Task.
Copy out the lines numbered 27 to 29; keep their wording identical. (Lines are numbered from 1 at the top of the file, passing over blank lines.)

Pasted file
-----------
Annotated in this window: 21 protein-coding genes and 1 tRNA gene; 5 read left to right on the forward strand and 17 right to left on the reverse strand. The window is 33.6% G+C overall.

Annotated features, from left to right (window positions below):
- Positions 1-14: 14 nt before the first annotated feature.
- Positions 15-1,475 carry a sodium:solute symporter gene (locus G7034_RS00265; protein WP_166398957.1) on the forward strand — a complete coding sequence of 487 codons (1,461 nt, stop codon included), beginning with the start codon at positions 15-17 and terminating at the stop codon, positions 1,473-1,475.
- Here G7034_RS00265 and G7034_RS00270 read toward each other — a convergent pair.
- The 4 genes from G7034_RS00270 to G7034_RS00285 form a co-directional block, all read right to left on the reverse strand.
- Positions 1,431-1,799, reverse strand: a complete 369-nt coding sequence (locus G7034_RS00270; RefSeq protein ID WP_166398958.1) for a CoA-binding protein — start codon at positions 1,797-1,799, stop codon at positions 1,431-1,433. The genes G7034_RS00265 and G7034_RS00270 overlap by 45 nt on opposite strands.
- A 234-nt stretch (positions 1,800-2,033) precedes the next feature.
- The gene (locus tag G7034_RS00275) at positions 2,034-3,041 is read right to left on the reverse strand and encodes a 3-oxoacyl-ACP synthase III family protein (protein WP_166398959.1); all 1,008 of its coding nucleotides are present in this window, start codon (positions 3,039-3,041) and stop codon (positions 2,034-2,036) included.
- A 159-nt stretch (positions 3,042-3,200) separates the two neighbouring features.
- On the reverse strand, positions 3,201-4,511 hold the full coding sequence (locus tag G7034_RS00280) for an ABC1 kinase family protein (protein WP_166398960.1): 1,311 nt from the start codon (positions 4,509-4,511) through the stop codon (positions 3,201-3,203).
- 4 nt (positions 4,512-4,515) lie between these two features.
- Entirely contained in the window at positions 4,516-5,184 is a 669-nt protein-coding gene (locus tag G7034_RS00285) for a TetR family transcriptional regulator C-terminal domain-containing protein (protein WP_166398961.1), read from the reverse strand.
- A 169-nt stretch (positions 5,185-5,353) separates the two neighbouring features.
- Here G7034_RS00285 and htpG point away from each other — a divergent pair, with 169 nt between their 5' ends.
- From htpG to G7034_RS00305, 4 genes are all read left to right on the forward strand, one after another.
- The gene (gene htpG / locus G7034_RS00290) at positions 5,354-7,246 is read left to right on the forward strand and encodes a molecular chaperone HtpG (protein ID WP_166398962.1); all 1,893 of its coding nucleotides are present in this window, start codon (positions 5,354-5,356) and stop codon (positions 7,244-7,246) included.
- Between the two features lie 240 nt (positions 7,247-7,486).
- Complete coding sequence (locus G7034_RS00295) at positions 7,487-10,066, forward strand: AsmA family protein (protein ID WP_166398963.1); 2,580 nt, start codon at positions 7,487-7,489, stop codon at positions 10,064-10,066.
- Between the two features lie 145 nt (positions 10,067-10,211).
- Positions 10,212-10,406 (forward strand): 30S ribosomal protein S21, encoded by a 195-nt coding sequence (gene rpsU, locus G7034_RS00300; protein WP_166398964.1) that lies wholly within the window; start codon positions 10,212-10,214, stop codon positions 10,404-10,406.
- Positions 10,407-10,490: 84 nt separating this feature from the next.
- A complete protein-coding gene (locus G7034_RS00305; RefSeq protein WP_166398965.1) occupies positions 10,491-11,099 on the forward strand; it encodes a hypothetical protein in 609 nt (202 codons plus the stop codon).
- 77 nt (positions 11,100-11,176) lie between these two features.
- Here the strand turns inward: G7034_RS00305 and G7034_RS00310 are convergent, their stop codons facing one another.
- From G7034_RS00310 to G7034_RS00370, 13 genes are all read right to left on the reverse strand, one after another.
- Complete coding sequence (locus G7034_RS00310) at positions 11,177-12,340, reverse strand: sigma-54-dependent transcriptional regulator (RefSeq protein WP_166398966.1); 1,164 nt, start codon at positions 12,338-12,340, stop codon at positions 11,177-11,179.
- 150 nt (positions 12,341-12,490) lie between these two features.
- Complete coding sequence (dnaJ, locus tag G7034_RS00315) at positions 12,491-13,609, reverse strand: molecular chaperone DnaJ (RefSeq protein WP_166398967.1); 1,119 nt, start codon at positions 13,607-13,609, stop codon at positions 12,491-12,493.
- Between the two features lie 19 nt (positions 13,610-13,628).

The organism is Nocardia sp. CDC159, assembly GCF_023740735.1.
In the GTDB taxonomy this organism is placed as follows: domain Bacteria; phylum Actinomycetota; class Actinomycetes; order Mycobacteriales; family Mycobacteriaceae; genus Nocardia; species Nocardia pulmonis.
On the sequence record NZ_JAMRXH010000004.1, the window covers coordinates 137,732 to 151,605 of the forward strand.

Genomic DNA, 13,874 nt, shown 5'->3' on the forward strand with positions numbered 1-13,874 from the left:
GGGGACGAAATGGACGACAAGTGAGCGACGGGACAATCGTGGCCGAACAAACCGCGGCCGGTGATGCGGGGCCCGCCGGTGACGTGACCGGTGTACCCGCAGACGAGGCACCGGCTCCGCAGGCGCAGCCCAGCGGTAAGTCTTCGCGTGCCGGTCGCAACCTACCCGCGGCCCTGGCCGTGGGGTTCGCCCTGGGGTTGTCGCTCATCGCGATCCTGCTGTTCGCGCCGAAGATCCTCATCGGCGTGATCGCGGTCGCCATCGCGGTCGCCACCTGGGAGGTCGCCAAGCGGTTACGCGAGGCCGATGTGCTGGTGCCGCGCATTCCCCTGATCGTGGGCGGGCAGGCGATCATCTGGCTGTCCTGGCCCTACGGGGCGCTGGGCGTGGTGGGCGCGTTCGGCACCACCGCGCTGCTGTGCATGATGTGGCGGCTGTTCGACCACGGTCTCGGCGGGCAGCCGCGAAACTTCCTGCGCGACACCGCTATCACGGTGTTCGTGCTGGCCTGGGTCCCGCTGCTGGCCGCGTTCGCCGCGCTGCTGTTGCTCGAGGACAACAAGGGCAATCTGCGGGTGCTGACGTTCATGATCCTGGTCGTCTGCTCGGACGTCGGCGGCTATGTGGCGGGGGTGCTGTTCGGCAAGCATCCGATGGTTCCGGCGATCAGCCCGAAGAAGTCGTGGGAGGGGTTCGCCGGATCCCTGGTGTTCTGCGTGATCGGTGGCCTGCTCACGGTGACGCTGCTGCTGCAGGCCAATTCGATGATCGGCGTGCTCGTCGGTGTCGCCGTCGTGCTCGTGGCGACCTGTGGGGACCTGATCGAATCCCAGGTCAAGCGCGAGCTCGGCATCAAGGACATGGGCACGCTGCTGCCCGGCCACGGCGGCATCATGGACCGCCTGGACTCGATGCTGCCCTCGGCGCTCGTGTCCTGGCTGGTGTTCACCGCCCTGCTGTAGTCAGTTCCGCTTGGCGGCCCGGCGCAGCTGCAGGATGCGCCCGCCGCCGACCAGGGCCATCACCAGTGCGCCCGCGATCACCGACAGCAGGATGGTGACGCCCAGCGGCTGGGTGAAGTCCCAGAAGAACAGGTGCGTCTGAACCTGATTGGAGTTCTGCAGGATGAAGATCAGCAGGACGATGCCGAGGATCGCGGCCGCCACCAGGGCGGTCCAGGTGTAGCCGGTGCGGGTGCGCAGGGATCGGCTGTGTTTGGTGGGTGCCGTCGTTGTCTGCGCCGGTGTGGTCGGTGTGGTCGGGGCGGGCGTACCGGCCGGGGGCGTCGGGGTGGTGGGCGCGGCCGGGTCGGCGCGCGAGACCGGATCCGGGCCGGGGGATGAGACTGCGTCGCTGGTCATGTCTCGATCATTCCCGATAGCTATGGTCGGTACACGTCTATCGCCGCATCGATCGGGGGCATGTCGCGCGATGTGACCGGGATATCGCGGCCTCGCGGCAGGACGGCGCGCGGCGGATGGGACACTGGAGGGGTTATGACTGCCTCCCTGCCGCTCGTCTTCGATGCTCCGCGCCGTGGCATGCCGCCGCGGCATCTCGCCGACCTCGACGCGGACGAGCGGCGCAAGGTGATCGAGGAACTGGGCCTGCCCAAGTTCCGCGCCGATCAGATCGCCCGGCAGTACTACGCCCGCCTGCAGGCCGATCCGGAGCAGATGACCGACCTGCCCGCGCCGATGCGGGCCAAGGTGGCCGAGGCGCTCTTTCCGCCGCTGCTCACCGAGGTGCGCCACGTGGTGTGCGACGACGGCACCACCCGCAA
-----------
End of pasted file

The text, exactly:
- Complete coding sequence (locus G7034_RS00310) at positions 11,177-12,340, reverse strand: sigma-54-dependent transcriptional regulator (RefSeq protein WP_166398966.1); 1,164 nt, start codon at positions 12,338-12,340, stop codon at positions 11,177-11,179.
- 150 nt (positions 12,341-12,490) lie between these two features.
- Complete coding sequence (dnaJ, locus tag G7034_RS00315) at positions 12,491-13,609, reverse strand: molecular chaperone DnaJ (RefSeq protein WP_166398967.1); 1,119 nt, start codon at positions 13,607-13,609, stop codon at positions 12,491-12,493.